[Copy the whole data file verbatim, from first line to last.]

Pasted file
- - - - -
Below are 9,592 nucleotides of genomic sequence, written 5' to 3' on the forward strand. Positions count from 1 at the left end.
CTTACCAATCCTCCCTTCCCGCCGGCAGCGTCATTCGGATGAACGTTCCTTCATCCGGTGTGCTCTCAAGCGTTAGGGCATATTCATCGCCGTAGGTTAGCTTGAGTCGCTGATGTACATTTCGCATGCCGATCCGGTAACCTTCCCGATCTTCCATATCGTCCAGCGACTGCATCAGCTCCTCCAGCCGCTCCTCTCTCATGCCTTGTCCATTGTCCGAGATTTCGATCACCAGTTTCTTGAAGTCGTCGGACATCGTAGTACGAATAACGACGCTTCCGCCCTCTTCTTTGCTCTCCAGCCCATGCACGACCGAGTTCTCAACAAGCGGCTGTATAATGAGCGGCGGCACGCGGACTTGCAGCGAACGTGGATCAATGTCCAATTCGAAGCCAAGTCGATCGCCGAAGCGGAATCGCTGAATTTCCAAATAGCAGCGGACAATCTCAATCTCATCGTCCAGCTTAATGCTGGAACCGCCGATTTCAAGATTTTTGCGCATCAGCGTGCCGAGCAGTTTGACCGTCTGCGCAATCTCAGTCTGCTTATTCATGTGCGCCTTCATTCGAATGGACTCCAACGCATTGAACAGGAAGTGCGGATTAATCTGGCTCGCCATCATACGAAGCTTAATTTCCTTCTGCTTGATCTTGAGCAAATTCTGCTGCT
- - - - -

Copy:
Below are 9,592 nucleotides of genomic sequence, written 5' to 3' on the forward strand. Positions count from 1 at the left end.
CTTACCAATCCTCCCTTCCCGCCGGCAGCGTCATTCGGATGAACGTTCCTTCATCCGGTGTGCTCTCAAGCGTTAGGGCATATTCATCGCCGTAGGTTAGCTTGAGTCGCTGATGTACATTTCGCATGCCGATCCGGTAACCTTCCCGATCTTCCATATCGTCCAGCGACTGCATCAGCTCCTCCAGCCGCTCCTCTCTCATGCCTTGTCCATTGTCCGAGATTTCGATCACCAGTTTCTTGAAGTCGTCGGACATCGTAGTACGAATAACGACGCTTCCGCCCTCTTCTTTGCTCTCCAGCCCATGCACGACCGAGTTCTCAACAAGCGGCTGTATAATGAGCGGCGGCACGCGGACTTGCAGCGAACGTGGATCAATGTCCAATTCGAAGCCAAGTCGATCGCCGAAGCGGAATCGCTGAATTTCCAAATAGCAGCGGACAATCTCAATCTCATCGTCCAGCTTAATGCTGGAACCGCCGATTTCAAGATTTTTGCGCATCAGCGTGCCGAGCAGTTTGACCGTCTGCGCAATCTCAGTCTGCTTATTCATGTGCGCCTTCATTCGAATGGACTCCAACGCATTGAACAGGAAGTGCGGATTAATCTGGCTCGCCATCATACGAAGCTTAATTTCCTTCTGCTTGATCTTGAGCAAATTCTGCTGCT